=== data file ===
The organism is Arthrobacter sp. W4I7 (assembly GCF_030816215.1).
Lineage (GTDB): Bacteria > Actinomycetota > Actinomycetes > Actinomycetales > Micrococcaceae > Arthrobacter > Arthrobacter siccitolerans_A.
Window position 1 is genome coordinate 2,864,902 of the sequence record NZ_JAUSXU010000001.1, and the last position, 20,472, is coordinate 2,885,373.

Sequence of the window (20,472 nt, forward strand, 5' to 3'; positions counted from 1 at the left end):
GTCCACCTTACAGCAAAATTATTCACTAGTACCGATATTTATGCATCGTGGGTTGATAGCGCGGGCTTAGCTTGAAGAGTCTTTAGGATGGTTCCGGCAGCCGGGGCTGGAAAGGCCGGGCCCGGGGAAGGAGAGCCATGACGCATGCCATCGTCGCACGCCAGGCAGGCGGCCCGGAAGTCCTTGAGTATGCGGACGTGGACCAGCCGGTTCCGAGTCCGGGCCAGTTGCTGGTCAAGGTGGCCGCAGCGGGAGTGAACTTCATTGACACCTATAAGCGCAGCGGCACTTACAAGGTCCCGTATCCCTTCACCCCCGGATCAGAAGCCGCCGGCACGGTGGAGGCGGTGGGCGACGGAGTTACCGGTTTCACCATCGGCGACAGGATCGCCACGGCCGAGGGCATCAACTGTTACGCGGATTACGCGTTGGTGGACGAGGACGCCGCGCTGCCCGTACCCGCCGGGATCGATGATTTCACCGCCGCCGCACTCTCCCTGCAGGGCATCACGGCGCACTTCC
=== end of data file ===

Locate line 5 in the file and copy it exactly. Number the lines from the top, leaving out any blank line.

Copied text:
GTCCACCTTACAGCAAAATTATTCACTAGTACCGATATTTATGCATCGTGGGTTGATAGCGCGGGCTTAGCTTGAAGAGTCTTTAGGATGGTTCCGGCAGCCGGGGCTGGAAAGGCCGGGCCCGGGGAAGGAGAGCCATGACGCATGCCATCGTCGCACGCCAGGCAGGCGGCCCGGAAGTCCTTGAGTATGCGGACGTGGACCAGCCGGTTCCGAGTCCGGGCCAGTTGCTGGTCAAGGTGGCCGCAGCGGGAGTGAACTTCATTGACACCTATAAGCGCAGCGGCACTTACAAGGTCCCGTATCCCTTCACCCCCGGATCAGAAGCCGCCGGCACGGTGGAGGCGGTGGGCGACGGAGTTACCGGTTTCACCATCGGCGACAGGATCGCCACGGCCGAGGGCATCAACTGTTACGCGGATTACGCGTTGGTGGACGAGGACGCCGCGCTGCCCGTACCCGCCGGGATCGATGATTTCACCGCCGCCGCACTCTCCCTGCAGGGCATCACGGCGCACTTCC